Home News S.African police and students clash at government HQ

S.African police and students clash at government HQ

Published on 23/10/2015

South African riot police fired stun grenades Friday at students protesting against fee hikes as some demonstrators tried to force their way towards government headquarters in Pretoria.

Thousands of students gathered near the Union Buildings, where President Jacob Zuma had been due to address the crowds after he met student leaders and university officials following several days of growing protests.

Protesters tore down sections of a security fence, set fire to portable toilets and hurled bricks at police lines in chaotic scenes.

The Union Buildings are the official seat of the South African government and where Nelson Mandela was inaugurated as president when white-minority apartheid rule fell in 1994.

“The government thinks we are playing, they think it’s because we want to run away from school,” Kgotsi Genge, a 22-year-old student at the University of Pretoria, told AFP at the protest in the capital.

“But we will keep fighting. South Africa needs to invest more in education. This movement is because we are being oppressed.”

Universities around the country have been closed over the last week as students have protested against the proposed fee rises, which they say will mean poorer black youths are unable to attend university.

– ‘Supposed to be peaceful’ –

The issue of education fees has ignited widespread frustration over a lack of opportunities for young people since the end of apartheid, worsened by a weakening economy and high unemployment.

“This was supposed to be peaceful,” Jessica Littlewood, a 20-year-old criminology student at the University of Pretoria, told AFP.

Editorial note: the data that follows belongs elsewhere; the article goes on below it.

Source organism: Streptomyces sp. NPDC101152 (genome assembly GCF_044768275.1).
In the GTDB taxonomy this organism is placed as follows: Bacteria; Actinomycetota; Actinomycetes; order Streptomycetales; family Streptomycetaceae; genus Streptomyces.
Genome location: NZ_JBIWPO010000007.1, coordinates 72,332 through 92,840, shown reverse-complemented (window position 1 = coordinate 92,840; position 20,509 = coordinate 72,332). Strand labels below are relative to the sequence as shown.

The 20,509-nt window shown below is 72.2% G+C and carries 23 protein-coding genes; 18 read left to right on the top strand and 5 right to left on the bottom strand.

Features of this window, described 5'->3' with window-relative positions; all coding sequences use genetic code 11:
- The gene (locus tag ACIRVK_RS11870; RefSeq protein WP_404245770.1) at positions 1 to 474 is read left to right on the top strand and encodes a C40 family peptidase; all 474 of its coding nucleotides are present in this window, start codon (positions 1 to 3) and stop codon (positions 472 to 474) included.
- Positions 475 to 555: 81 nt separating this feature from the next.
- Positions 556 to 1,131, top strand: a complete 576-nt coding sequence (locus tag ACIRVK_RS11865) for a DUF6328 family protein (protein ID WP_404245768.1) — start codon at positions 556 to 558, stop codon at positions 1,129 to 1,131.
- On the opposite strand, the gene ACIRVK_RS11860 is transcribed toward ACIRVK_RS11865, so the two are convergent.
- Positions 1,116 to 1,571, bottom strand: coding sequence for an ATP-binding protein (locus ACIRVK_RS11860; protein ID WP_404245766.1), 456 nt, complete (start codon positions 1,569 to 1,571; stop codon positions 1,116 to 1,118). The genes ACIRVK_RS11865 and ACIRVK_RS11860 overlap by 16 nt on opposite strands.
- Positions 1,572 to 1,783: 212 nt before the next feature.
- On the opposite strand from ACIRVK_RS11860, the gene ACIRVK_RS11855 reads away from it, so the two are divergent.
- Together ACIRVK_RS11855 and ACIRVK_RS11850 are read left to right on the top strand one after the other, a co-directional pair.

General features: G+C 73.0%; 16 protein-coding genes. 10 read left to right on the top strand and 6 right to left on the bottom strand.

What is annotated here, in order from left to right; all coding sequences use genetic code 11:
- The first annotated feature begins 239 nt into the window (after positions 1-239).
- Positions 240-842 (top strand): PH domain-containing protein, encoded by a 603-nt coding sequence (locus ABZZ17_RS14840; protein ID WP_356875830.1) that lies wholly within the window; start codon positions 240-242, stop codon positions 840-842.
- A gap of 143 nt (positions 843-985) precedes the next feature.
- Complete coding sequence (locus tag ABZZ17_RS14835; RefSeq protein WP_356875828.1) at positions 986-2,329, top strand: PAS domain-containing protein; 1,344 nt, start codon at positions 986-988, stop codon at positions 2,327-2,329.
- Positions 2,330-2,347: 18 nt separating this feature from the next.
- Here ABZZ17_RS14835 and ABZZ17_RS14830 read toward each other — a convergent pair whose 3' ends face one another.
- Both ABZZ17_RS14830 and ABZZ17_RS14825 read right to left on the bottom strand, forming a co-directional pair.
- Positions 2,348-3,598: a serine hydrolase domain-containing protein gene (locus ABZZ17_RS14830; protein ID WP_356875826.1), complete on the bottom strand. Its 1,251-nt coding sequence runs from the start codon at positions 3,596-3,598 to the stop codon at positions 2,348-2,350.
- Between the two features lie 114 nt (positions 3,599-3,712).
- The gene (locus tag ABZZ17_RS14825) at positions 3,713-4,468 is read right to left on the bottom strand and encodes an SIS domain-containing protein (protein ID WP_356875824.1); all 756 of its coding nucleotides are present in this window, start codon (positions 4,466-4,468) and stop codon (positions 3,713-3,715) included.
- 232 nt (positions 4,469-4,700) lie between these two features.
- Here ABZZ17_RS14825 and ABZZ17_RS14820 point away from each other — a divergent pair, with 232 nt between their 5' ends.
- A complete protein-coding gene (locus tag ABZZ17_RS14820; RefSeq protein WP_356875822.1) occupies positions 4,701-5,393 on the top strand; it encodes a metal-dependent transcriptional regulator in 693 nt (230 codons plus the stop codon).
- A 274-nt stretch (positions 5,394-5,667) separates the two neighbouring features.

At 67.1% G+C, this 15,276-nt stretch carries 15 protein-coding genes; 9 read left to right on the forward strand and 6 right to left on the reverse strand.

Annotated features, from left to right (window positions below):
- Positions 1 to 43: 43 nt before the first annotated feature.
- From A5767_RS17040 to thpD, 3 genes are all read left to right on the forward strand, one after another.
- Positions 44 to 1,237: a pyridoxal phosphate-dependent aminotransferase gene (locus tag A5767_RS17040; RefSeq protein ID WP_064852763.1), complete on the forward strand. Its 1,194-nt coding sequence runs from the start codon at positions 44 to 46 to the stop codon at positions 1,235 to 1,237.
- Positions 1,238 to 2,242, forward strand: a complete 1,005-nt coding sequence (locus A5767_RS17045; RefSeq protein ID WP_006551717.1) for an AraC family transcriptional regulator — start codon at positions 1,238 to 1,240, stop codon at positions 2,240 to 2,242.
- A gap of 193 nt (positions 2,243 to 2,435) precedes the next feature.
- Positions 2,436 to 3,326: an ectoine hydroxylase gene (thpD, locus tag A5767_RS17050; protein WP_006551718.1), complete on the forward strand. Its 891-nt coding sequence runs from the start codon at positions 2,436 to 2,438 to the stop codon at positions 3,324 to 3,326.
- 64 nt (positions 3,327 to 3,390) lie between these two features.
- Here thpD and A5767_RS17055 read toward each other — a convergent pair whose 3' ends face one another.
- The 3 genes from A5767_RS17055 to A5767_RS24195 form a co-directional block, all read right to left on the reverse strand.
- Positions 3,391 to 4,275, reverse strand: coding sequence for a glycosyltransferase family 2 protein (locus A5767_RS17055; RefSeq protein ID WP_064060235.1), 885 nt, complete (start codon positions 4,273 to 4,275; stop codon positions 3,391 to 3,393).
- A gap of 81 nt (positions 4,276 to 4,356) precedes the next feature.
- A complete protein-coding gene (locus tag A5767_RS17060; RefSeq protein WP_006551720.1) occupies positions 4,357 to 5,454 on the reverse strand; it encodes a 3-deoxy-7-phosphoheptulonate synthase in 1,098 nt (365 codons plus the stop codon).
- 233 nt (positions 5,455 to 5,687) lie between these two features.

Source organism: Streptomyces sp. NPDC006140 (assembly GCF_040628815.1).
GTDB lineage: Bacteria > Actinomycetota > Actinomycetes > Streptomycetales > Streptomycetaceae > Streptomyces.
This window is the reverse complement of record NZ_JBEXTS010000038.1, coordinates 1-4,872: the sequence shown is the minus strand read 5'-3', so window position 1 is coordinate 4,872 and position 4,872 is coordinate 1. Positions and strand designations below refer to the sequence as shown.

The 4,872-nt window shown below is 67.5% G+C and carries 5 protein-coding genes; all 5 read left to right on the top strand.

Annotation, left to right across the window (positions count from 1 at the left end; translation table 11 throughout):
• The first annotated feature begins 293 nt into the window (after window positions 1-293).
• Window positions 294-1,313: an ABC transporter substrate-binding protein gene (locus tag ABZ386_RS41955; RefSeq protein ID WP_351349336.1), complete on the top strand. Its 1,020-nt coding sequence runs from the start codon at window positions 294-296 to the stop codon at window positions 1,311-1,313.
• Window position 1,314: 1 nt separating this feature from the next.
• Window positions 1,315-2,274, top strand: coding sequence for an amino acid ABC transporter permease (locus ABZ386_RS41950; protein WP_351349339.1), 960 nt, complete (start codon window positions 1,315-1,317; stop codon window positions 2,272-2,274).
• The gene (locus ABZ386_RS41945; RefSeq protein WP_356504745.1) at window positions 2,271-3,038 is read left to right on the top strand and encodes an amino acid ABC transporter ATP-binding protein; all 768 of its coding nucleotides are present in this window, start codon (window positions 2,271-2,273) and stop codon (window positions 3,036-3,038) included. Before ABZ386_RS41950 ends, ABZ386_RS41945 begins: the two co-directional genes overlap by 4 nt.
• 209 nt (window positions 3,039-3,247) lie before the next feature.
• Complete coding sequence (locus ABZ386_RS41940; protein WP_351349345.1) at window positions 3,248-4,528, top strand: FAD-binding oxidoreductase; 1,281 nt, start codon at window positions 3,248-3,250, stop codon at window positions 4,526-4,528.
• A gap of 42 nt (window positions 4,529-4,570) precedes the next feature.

“I hope that this violent protest ends and that Zuma addresses us with a solution. This movement is by the students, for the students.”

Earlier this week, hundreds of students stormed through the gates outside parliament in Cape Town as police struggled to protect the national assembly.

Protests have also erupted daily in Cape Town, Johannesburg, University of Fort Hare in Eastern Cape province and several other provincial cities.

Fees were set to rise up to 10 percent next year, with a general Bachelor of Arts degree at the University of Cape Town (UCT) currently costing 46,000 rand ($3,400).

“A proposed increase in university fees has angered students, given the financial difficulties faced by students from poor households,” Zuma’s office said in a statement earlier.

“The president will use the meeting to gain a first-hand account from students.”

It said that universities set their fees independently, in an apparent attempt to steer criticism away from the African National Congress (ANC) government that has ruled since 1994.

University activism has been increasing this year as students — many of them so-called “born frees” who did not experience the struggle against apartheid — vent their anger over continuing racial inequality in South Africa.

Protests over education have a strong resonance in the country, where the Soweto uprisings in 1976 against Afrikaans-language lessons were brutally suppressed by police.

Earlier this year, students at UCT led a high-profile and successful campaign for the removal of a statue of British imperialist Cecil John Rhodes from the campus.